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The SCO Group has put up a convenient online shopping Web site where Linux users can scrub themselves clean in a jiffy.

SCO last week covertly launched the IP Licenses store, allowing "customers" to purchase the right to use versions of Linux allegedly infected with Unix System V code. This site apparently caters to those Linux users who have not already been probed by SCO and who feel safer paying up now rather than waiting for the SCO/IBM case to go to court.

At present, SCO still has the discounted $699 per processor rate going for a "Paid Up" IP license. Last year, SCO warned a single CPU license would end up costing users $1,399. A two CPU license costs $1,149, a four CPU license costs $2,499 and an eight CPU license costs $4,999. Any additional CPUs cost $749 each. Annual licenses are also available at discounted rates. What a bargain!

Desktop users can also scrub their systems clean for $199 a pop. Given SCO's central concern with Unix SMP code put into Linux, this price seems a tad high.

Visa, Mastercard, AmEx and even Discover cards are all accepted at the SCO IP Store. The company, however, is not offering refunds on purchases should the courts deny its claims. This begs the question: Why buy now?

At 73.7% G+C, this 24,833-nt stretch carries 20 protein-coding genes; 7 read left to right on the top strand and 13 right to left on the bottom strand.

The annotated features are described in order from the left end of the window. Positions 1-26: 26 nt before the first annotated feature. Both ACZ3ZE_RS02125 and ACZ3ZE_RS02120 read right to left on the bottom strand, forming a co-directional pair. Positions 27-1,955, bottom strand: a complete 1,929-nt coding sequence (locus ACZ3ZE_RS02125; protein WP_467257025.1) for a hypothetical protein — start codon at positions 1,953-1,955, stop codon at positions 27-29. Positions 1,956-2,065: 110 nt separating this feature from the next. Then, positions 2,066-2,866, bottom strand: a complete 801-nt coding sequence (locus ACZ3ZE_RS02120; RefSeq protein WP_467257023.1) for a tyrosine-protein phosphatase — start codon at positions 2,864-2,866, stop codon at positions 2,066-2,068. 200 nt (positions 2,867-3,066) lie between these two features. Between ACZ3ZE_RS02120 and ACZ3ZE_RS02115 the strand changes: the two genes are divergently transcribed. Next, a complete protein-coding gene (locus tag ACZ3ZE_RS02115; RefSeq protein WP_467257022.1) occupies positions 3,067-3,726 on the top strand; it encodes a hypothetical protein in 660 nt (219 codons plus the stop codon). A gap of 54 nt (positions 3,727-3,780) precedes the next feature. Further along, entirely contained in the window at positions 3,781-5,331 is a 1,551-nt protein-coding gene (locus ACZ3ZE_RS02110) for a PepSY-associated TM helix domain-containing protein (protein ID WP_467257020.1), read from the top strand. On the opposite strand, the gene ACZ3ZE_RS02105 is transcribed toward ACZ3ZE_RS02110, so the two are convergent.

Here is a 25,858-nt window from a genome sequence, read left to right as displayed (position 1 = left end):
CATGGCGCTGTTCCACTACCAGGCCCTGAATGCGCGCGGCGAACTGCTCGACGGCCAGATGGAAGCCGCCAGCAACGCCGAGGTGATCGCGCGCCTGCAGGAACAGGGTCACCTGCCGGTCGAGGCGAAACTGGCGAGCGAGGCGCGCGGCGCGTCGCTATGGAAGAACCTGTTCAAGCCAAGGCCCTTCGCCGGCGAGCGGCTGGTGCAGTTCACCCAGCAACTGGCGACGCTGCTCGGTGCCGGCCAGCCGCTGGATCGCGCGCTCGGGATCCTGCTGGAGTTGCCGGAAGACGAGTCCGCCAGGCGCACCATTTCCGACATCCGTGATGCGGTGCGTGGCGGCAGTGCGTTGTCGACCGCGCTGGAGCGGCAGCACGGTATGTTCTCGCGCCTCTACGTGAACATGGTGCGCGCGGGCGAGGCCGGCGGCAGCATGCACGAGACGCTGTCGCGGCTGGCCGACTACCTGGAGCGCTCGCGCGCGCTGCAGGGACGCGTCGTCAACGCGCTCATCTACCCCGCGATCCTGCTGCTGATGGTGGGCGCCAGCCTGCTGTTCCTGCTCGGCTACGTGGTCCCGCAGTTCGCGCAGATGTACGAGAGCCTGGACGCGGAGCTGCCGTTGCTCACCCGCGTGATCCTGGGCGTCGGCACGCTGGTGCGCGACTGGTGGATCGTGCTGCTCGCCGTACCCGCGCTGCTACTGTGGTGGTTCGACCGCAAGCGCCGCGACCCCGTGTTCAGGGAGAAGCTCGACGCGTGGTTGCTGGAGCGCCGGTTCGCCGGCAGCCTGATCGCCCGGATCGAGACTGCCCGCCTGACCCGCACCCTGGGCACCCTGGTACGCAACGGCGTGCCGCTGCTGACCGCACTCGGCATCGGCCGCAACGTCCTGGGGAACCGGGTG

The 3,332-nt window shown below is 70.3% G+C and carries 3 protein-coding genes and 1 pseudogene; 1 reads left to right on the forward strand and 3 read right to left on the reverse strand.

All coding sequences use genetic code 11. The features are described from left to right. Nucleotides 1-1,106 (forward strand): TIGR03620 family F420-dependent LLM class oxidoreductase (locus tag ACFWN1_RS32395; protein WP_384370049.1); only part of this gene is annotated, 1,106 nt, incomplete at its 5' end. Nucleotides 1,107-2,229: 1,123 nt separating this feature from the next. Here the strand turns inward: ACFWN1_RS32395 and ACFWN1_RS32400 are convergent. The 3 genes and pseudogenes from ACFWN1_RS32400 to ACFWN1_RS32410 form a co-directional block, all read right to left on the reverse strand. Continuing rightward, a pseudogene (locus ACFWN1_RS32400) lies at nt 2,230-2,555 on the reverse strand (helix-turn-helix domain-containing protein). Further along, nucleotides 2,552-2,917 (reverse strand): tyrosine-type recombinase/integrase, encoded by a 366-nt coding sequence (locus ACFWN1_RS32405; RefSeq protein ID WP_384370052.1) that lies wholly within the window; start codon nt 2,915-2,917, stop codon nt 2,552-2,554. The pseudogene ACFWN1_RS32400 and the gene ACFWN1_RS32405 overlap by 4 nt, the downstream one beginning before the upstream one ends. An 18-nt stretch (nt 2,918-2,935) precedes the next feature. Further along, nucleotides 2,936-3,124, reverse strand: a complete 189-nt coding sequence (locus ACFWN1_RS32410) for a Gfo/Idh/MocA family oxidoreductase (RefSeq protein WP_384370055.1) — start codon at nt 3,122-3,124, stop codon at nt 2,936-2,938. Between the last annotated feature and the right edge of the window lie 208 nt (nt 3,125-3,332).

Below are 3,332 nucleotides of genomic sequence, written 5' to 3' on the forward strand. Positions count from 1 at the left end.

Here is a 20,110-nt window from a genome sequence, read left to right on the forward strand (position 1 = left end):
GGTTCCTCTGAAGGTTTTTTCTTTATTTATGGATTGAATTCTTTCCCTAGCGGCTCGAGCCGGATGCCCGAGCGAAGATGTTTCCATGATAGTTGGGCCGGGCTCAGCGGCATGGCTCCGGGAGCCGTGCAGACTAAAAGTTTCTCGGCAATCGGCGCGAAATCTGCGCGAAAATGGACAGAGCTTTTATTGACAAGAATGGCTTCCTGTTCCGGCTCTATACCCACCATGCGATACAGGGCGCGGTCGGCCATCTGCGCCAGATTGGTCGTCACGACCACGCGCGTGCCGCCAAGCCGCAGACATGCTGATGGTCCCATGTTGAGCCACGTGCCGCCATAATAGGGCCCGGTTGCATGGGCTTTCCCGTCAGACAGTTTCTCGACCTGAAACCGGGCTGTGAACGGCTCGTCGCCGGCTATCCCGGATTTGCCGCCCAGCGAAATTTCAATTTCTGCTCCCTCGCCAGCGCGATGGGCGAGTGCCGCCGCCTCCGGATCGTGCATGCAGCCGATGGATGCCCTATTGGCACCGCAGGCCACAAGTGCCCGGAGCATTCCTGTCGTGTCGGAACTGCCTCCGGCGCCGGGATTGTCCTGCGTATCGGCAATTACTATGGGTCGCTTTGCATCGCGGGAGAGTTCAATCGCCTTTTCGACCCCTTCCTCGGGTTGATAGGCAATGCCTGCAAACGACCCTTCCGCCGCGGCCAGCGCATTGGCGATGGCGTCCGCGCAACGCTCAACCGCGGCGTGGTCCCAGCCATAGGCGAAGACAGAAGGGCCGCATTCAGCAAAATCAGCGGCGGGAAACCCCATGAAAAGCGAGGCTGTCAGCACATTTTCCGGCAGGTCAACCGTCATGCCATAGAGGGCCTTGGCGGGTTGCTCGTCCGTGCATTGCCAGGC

Away from its online IP shop, SCO is still busy mailing letters to large Linux users. One source at NASA sent us a letter detailing how the space monkeys plan to deal with SCO's demands.

"Most of you have probably heard about the pending litigation between SCO and IBM. This was initiated by SCO alleging violation of intellectual property rights, one area of which is that certain versions of the Linux operating system violate SCO's rights in UNIX technology. SCO recently sent out a letter to approximately 3000 UNIX licensees, including our office, informing them of their claim. Code G is responding to SCO, simply acknowledging receipt of the letter. What we have been advised to do by Code G is identify any vendors from which we have purchased Linux licenses so that we can issue a letter to each vendor informing them of our receipt of the SCO letter.

At this point we do NOT need numbers of licenses or any purchase costs. We are just looking to identify who we purchased Linux licenses from. If you've purchased through a third party, please identify them in addition to the OEM.

Note: This action applies to licenses held by NASA. If your contractor has licenses in their name, then no need to report. However, if they are buying for NASA, and NASA holds the license, then they need to be reported."

The NASA team could surely pull its attention away from Mars for a few minutes to fill their SCO shopping basket full of IP goodies. ®

Related Stories

Novell offers SCO last drink at System V saloon
Worms pour through MyDoom back door
US markets warm to Linux makers over SCO

Internet Security Threat Report 2014

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